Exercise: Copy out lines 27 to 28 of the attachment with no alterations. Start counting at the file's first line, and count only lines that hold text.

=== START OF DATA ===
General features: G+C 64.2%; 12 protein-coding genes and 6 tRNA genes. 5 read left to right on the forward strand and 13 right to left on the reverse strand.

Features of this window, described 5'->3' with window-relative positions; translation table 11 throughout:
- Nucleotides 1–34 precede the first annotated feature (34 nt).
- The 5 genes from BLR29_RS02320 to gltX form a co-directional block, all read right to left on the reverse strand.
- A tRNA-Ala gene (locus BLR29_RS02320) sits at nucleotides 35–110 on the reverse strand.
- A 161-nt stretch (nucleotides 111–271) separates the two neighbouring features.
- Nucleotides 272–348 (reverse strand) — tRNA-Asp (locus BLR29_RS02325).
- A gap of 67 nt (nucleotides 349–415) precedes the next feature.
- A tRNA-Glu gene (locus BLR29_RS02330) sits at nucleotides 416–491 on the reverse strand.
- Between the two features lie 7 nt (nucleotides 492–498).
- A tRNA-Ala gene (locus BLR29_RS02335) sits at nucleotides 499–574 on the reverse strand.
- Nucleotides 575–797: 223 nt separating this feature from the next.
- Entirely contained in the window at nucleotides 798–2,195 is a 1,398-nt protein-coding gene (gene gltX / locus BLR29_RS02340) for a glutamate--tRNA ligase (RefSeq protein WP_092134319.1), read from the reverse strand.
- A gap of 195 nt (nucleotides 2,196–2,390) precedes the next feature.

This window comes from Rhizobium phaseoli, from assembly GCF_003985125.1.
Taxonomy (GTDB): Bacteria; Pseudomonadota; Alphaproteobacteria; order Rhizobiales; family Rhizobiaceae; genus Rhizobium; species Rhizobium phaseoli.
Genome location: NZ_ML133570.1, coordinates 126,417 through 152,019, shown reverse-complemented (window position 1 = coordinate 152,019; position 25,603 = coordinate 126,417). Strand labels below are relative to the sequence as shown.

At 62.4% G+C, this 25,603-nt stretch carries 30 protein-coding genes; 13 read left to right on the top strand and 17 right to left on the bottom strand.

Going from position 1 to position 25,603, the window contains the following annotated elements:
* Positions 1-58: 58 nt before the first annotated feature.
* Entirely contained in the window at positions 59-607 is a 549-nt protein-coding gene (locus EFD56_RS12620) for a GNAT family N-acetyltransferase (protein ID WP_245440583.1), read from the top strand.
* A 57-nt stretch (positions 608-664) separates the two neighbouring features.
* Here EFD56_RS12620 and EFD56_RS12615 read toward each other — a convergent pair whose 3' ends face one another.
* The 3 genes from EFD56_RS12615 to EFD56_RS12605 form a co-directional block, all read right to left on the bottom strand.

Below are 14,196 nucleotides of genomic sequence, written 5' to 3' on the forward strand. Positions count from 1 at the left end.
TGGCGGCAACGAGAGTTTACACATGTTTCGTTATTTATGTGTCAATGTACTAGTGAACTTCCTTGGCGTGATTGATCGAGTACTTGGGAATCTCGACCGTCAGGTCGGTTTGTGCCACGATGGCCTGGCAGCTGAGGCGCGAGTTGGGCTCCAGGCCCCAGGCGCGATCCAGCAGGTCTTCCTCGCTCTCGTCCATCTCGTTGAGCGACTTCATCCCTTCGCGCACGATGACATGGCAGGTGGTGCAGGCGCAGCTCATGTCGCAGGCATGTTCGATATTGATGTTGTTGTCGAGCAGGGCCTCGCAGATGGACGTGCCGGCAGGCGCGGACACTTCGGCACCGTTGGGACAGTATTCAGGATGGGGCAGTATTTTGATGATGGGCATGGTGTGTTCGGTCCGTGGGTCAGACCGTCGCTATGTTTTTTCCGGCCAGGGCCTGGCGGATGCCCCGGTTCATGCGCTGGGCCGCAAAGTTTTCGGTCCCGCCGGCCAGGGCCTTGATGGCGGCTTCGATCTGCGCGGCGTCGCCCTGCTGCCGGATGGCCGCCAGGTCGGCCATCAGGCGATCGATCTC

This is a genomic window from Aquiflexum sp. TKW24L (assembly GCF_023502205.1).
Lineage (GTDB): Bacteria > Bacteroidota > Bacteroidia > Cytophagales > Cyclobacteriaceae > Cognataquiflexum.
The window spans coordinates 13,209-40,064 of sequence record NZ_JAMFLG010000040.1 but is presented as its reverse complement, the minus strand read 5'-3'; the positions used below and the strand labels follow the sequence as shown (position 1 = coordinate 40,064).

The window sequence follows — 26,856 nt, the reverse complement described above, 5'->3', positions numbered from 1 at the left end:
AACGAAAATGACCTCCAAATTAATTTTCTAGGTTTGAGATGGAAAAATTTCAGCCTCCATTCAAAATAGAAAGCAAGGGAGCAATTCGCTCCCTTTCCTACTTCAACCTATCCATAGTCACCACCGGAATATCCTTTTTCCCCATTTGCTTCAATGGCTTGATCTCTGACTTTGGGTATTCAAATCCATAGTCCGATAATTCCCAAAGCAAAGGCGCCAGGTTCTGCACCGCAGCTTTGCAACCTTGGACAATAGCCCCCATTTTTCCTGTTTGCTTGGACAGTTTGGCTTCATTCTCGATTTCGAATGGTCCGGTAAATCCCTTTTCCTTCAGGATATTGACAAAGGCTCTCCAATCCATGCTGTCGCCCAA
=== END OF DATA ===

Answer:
This is a genomic window from Aquiflexum sp. TKW24L (assembly GCF_023502205.1).
Lineage (GTDB): Bacteria > Bacteroidota > Bacteroidia > Cytophagales > Cyclobacteriaceae > Cognataquiflexum.